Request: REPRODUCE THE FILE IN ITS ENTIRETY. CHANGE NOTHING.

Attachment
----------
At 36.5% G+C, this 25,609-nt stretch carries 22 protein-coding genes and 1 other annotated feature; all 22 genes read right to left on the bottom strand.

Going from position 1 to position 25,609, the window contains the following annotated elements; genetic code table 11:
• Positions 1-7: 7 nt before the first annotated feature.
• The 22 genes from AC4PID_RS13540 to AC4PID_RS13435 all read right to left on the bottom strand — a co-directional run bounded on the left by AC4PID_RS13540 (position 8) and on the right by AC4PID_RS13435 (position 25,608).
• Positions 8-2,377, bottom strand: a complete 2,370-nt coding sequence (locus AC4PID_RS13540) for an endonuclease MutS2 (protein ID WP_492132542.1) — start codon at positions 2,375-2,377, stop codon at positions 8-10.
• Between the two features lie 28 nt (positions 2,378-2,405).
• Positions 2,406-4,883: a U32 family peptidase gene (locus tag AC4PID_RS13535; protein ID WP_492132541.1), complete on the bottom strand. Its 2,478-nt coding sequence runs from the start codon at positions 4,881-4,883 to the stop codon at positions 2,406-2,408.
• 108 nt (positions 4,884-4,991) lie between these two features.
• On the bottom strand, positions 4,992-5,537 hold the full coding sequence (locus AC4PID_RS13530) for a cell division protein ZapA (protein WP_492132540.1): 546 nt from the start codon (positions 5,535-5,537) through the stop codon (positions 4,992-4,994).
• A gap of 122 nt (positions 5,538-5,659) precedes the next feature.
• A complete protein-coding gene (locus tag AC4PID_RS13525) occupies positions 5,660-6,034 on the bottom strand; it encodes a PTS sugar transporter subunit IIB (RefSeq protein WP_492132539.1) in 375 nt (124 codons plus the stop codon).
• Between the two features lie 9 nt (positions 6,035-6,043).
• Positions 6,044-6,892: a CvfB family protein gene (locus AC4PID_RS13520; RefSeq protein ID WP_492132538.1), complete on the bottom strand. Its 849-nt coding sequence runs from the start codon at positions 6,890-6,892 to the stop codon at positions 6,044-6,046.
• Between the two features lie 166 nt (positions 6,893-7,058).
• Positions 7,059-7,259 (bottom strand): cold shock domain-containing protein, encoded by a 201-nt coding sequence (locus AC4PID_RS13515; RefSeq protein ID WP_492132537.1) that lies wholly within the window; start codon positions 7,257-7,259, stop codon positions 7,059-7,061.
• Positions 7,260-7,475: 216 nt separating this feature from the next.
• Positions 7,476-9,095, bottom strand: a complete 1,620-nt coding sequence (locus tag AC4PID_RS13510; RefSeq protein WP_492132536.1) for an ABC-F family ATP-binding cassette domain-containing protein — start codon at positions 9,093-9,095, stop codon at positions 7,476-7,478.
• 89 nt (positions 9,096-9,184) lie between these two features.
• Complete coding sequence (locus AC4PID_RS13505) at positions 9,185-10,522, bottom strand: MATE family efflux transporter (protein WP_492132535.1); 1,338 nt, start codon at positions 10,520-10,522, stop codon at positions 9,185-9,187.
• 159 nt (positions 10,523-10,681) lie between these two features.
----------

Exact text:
At 36.5% G+C, this 25,609-nt stretch carries 22 protein-coding genes and 1 other annotated feature; all 22 genes read right to left on the bottom strand.

Going from position 1 to position 25,609, the window contains the following annotated elements; genetic code table 11:
• Positions 1-7: 7 nt before the first annotated feature.
• The 22 genes from AC4PID_RS13540 to AC4PID_RS13435 all read right to left on the bottom strand — a co-directional run bounded on the left by AC4PID_RS13540 (position 8) and on the right by AC4PID_RS13435 (position 25,608).
• Positions 8-2,377, bottom strand: a complete 2,370-nt coding sequence (locus AC4PID_RS13540) for an endonuclease MutS2 (protein ID WP_492132542.1) — start codon at positions 2,375-2,377, stop codon at positions 8-10.
• Between the two features lie 28 nt (positions 2,378-2,405).
• Positions 2,406-4,883: a U32 family peptidase gene (locus tag AC4PID_RS13535; protein ID WP_492132541.1), complete on the bottom strand. Its 2,478-nt coding sequence runs from the start codon at positions 4,881-4,883 to the stop codon at positions 2,406-2,408.
• 108 nt (positions 4,884-4,991) lie between these two features.
• On the bottom strand, positions 4,992-5,537 hold the full coding sequence (locus AC4PID_RS13530) for a cell division protein ZapA (protein WP_492132540.1): 546 nt from the start codon (positions 5,535-5,537) through the stop codon (positions 4,992-4,994).
• A gap of 122 nt (positions 5,538-5,659) precedes the next feature.
• A complete protein-coding gene (locus tag AC4PID_RS13525) occupies positions 5,660-6,034 on the bottom strand; it encodes a PTS sugar transporter subunit IIB (RefSeq protein WP_492132539.1) in 375 nt (124 codons plus the stop codon).
• Between the two features lie 9 nt (positions 6,035-6,043).
• Positions 6,044-6,892: a CvfB family protein gene (locus AC4PID_RS13520; RefSeq protein ID WP_492132538.1), complete on the bottom strand. Its 849-nt coding sequence runs from the start codon at positions 6,890-6,892 to the stop codon at positions 6,044-6,046.
• Between the two features lie 166 nt (positions 6,893-7,058).
• Positions 7,059-7,259 (bottom strand): cold shock domain-containing protein, encoded by a 201-nt coding sequence (locus AC4PID_RS13515; RefSeq protein ID WP_492132537.1) that lies wholly within the window; start codon positions 7,257-7,259, stop codon positions 7,059-7,061.
• Positions 7,260-7,475: 216 nt separating this feature from the next.
• Positions 7,476-9,095, bottom strand: a complete 1,620-nt coding sequence (locus tag AC4PID_RS13510; RefSeq protein WP_492132536.1) for an ABC-F family ATP-binding cassette domain-containing protein — start codon at positions 9,093-9,095, stop codon at positions 7,476-7,478.
• 89 nt (positions 9,096-9,184) lie between these two features.
• Complete coding sequence (locus AC4PID_RS13505) at positions 9,185-10,522, bottom strand: MATE family efflux transporter (protein WP_492132535.1); 1,338 nt, start codon at positions 10,520-10,522, stop codon at positions 9,185-9,187.
• 159 nt (positions 10,523-10,681) lie between these two features.